This information is provided by the National Institutes of Health (NIH) Genetic and Rare Diseases Information Center (GARD).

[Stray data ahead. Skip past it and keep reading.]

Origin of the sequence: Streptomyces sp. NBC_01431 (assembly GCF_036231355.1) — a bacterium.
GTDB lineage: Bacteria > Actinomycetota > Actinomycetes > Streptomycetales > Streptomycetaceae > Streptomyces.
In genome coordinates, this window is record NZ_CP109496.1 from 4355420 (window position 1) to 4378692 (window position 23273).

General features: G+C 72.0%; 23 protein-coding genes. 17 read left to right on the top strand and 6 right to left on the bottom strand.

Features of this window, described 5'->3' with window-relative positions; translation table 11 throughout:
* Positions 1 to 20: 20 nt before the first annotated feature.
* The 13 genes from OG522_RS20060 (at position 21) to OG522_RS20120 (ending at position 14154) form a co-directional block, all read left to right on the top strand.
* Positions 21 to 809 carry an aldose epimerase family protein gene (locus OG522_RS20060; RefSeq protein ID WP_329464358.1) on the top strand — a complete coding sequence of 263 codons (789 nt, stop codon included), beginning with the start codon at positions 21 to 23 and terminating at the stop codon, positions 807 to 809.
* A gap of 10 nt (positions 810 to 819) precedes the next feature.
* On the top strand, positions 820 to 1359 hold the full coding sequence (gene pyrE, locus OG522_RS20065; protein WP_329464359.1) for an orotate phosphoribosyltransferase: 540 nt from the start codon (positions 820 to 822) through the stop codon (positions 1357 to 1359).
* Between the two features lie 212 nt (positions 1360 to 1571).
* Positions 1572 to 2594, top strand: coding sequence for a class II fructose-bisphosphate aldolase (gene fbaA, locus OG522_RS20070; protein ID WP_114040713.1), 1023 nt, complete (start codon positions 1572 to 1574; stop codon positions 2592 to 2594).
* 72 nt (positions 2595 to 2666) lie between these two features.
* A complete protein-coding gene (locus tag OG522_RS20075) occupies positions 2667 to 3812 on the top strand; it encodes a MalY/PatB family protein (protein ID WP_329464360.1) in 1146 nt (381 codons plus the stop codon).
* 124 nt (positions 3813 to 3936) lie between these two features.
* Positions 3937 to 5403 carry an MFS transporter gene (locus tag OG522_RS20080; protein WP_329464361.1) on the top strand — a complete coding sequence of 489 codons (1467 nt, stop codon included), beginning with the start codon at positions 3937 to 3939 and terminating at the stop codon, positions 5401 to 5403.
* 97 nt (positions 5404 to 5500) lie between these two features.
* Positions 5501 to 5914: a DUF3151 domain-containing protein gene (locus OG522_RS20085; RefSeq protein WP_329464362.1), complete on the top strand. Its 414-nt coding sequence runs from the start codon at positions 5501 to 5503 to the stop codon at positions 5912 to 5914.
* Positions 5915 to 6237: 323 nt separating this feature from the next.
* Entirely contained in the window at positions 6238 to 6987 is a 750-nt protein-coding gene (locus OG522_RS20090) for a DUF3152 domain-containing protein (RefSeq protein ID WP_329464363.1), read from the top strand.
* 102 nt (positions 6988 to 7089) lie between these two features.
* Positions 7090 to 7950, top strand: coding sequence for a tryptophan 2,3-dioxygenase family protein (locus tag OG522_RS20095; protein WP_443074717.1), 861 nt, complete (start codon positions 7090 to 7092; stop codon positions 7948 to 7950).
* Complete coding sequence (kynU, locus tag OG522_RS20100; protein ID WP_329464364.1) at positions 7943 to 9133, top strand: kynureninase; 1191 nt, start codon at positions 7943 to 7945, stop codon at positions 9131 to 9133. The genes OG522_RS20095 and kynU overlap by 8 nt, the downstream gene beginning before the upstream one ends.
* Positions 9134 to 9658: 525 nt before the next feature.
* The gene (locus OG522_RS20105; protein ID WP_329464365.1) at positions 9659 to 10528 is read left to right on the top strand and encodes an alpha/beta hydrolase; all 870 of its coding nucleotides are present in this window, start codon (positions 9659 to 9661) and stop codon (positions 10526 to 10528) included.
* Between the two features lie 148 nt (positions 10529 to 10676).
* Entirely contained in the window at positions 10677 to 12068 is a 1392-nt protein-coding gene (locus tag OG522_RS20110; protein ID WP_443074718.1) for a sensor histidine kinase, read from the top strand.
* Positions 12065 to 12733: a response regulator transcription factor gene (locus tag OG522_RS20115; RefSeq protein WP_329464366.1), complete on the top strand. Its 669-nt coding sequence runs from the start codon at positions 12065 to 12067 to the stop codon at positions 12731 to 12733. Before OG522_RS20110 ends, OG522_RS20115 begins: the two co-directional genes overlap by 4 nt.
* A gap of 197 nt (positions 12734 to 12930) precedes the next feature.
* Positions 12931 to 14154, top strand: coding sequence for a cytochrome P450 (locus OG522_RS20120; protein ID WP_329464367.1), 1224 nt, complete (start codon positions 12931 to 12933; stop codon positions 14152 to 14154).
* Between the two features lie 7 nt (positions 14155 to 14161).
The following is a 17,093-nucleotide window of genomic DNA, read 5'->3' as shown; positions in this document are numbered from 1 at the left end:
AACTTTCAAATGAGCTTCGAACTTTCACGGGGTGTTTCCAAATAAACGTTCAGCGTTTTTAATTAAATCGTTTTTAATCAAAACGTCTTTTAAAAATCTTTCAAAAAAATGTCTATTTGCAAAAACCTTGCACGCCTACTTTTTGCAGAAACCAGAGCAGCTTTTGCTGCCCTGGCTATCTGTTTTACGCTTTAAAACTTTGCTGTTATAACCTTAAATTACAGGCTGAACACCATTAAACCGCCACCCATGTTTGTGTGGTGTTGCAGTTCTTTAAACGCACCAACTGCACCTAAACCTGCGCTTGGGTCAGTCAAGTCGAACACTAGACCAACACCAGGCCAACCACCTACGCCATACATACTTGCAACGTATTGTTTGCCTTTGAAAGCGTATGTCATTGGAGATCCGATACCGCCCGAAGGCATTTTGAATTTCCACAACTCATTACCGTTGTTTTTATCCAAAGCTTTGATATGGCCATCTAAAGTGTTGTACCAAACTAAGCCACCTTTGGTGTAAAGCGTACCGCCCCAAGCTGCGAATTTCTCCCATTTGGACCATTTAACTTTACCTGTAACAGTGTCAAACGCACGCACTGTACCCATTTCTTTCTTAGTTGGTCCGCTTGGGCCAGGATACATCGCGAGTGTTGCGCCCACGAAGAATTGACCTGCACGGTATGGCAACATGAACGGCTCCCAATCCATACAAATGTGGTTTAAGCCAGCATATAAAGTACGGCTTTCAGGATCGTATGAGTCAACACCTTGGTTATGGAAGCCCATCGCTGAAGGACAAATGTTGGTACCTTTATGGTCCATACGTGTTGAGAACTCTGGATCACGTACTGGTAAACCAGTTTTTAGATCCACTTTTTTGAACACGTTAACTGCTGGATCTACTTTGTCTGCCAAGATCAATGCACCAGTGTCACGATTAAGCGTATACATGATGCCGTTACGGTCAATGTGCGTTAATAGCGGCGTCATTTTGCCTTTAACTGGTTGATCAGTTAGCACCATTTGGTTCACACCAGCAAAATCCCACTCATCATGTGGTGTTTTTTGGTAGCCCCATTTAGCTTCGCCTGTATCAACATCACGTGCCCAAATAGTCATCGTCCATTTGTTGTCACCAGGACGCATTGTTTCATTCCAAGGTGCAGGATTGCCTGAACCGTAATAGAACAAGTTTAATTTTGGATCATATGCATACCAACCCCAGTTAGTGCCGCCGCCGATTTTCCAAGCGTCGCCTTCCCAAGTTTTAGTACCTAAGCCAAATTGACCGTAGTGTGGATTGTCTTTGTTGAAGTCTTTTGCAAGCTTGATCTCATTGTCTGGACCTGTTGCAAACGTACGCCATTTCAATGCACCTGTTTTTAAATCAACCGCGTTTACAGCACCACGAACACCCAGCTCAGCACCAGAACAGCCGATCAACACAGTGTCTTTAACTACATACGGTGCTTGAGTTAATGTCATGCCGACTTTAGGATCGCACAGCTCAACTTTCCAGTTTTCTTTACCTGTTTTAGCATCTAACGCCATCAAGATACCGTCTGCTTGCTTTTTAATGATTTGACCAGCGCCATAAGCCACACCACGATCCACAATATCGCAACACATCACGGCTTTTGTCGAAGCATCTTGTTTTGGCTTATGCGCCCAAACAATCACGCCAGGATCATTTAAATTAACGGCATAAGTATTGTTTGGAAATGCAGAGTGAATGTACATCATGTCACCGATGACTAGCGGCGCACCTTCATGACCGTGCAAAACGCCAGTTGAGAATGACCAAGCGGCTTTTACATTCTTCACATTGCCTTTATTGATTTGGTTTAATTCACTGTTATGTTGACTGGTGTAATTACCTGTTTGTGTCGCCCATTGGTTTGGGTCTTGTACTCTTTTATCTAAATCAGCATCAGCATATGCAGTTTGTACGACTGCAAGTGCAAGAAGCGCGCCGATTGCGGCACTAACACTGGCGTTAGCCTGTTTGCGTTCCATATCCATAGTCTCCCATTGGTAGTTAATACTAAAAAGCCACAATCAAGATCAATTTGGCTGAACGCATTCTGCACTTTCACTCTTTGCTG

Syndromic microphthalmia-12 is a genetic syndrome with the main features of small eyeballs (microphthalmia), lungs that are too small (pulmonary hypoplasia), and a defect or hole in the diaphragm that allows the abdominal contents to move into the chest cavity (diaphragmatic hernia). People with this syndrome also have progressive movement disorders that cause severe global developmental delay. These movement disorders include spasticity and/or dystonia, with or without abnormal quick movements that resemble dancing (chorea). Within the brain, there can be defects of the cerebellum (Chiari type I malformation) and a build up of cerebrospinal fluid (hydrocephaly). This syndrome causes severe feeding problems and language delay. Facial features seen in people with this syndrome include a broad nose, and a very small chin (micrognathia). Syndromic microphthalmia-12 is caused by mutations in the RARB gene. Treatment for this syndrome is based on addressing any symptoms that a person experiences.
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